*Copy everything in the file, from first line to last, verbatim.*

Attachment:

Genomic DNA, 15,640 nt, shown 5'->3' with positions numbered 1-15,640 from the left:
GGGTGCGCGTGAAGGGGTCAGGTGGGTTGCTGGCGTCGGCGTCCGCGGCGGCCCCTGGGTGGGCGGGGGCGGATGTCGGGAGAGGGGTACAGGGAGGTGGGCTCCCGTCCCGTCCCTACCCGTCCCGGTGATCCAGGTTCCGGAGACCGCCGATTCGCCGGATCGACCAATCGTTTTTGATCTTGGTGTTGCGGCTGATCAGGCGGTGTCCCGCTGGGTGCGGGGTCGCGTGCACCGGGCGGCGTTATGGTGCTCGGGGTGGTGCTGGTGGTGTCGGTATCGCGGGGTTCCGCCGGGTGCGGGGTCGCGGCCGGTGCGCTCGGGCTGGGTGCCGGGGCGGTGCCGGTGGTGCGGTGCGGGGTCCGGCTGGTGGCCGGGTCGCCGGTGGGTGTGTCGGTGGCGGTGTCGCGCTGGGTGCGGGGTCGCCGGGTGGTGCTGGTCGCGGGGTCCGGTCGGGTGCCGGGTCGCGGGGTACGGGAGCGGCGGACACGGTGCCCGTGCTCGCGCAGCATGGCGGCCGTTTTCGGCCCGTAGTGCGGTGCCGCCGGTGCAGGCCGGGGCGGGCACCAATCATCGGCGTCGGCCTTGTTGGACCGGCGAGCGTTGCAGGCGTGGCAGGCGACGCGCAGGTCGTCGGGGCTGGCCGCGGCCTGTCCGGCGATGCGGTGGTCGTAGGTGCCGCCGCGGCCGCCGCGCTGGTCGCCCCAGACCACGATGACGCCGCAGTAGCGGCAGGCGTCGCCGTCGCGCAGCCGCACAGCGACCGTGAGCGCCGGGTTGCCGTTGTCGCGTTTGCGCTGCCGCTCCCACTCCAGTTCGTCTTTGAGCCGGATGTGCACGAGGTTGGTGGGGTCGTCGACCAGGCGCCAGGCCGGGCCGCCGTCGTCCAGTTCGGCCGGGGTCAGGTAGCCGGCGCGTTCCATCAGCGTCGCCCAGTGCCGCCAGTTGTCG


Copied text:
Genomic DNA, 15,640 nt, shown 5'->3' with positions numbered 1-15,640 from the left:
GGGTGCGCGTGAAGGGGTCAGGTGGGTTGCTGGCGTCGGCGTCCGCGGCGGCCCCTGGGTGGGCGGGGGCGGATGTCGGGAGAGGGGTACAGGGAGGTGGGCTCCCGTCCCGTCCCTACCCGTCCCGGTGATCCAGGTTCCGGAGACCGCCGATTCGCCGGATCGACCAATCGTTTTTGATCTTGGTGTTGCGGCTGATCAGGCGGTGTCCCGCTGGGTGCGGGGTCGCGTGCACCGGGCGGCGTTATGGTGCTCGGGGTGGTGCTGGTGGTGTCGGTATCGCGGGGTTCCGCCGGGTGCGGGGTCGCGGCCGGTGCGCTCGGGCTGGGTGCCGGGGCGGTGCCGGTGGTGCGGTGCGGGGTCCGGCTGGTGGCCGGGTCGCCGGTGGGTGTGTCGGTGGCGGTGTCGCGCTGGGTGCGGGGTCGCCGGGTGGTGCTGGTCGCGGGGTCCGGTCGGGTGCCGGGTCGCGGGGTACGGGAGCGGCGGACACGGTGCCCGTGCTCGCGCAGCATGGCGGCCGTTTTCGGCCCGTAGTGCGGTGCCGCCGGTGCAGGCCGGGGCGGGCACCAATCATCGGCGTCGGCCTTGTTGGACCGGCGAGCGTTGCAGGCGTGGCAGGCGACGCGCAGGTCGTCGGGGCTGGCCGCGGCCTGTCCGGCGATGCGGTGGTCGTAGGTGCCGCCGCGGCCGCCGCGCTGGTCGCCCCAGACCACGATGACGCCGCAGTAGCGGCAGGCGTCGCCGTCGCGCAGCCGCACAGCGACCGTGAGCGCCGGGTTGCCGTTGTCGCGTTTGCGCTGCCGCTCCCACTCCAGTTCGTCTTTGAGCCGGATGTGCACGAGGTTGGTGGGGTCGTCGACCAGGCGCCAGGCCGGGCCGCCGTCGTCCAGTTCGGCCGGGGTCAGGTAGCCGGCGCGTTCCATCAGCGTCGCCCAGTGCCGCCAGTTGTCG